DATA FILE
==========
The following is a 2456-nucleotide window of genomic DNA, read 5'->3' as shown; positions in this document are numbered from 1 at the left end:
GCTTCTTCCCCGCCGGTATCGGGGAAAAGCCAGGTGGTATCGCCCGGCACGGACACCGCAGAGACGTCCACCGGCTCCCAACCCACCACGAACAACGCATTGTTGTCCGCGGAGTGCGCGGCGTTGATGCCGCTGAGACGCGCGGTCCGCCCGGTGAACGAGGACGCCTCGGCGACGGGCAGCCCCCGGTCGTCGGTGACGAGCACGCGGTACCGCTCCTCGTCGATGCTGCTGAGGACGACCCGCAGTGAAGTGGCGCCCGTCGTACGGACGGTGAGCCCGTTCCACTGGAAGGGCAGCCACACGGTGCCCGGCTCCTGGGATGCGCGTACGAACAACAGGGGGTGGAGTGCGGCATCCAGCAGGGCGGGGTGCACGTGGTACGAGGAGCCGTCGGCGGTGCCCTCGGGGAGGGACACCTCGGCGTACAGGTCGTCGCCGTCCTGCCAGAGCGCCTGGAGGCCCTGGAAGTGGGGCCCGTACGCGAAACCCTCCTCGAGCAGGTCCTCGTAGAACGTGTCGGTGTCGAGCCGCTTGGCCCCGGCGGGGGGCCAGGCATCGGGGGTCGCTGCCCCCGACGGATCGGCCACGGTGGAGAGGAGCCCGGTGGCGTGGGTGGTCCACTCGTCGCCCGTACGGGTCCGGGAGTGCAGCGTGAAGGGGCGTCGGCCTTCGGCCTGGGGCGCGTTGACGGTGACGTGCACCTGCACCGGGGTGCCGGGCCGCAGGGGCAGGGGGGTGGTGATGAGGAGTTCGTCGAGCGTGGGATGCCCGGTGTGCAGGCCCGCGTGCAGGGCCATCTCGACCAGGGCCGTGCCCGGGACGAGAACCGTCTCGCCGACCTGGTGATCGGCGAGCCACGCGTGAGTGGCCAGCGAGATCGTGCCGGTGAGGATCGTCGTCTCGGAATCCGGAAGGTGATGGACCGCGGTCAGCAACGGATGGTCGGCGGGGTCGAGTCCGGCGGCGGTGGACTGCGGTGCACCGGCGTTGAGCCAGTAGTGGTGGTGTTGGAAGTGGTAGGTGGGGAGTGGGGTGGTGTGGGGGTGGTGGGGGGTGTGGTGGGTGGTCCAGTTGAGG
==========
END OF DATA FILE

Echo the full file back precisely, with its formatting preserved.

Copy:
The following is a 2456-nucleotide window of genomic DNA, read 5'->3' as shown; positions in this document are numbered from 1 at the left end:
GCTTCTTCCCCGCCGGTATCGGGGAAAAGCCAGGTGGTATCGCCCGGCACGGACACCGCAGAGACGTCCACCGGCTCCCAACCCACCACGAACAACGCATTGTTGTCCGCGGAGTGCGCGGCGTTGATGCCGCTGAGACGCGCGGTCCGCCCGGTGAACGAGGACGCCTCGGCGACGGGCAGCCCCCGGTCGTCGGTGACGAGCACGCGGTACCGCTCCTCGTCGATGCTGCTGAGGACGACCCGCAGTGAAGTGGCGCCCGTCGTACGGACGGTGAGCCCGTTCCACTGGAAGGGCAGCCACACGGTGCCCGGCTCCTGGGATGCGCGTACGAACAACAGGGGGTGGAGTGCGGCATCCAGCAGGGCGGGGTGCACGTGGTACGAGGAGCCGTCGGCGGTGCCCTCGGGGAGGGACACCTCGGCGTACAGGTCGTCGCCGTCCTGCCAGAGCGCCTGGAGGCCCTGGAAGTGGGGCCCGTACGCGAAACCCTCCTCGAGCAGGTCCTCGTAGAACGTGTCGGTGTCGAGCCGCTTGGCCCCGGCGGGGGGCCAGGCATCGGGGGTCGCTGCCCCCGACGGATCGGCCACGGTGGAGAGGAGCCCGGTGGCGTGGGTGGTCCACTCGTCGCCCGTACGGGTCCGGGAGTGCAGCGTGAAGGGGCGTCGGCCTTCGGCCTGGGGCGCGTTGACGGTGACGTGCACCTGCACCGGGGTGCCGGGCCGCAGGGGCAGGGGGGTGGTGATGAGGAGTTCGTCGAGCGTGGGATGCCCGGTGTGCAGGCCCGCGTGCAGGGCCATCTCGACCAGGGCCGTGCCCGGGACGAGAACCGTCTCGCCGACCTGGTGATCGGCGAGCCACGCGTGAGTGGCCAGCGAGATCGTGCCGGTGAGGATCGTCGTCTCGGAATCCGGAAGGTGATGGACCGCGGTCAGCAACGGATGGTCGGCGGGGTCGAGTCCGGCGGCGGTGGACTGCGGTGCACCGGCGTTGAGCCAGTAGTGGTGGTGTTGGAAGTGGTAGGTGGGGAGTGGGGTGGTGTGGGGGTGGTGGGGGGTGTGGTGGGTGGTCCAGTTGAGG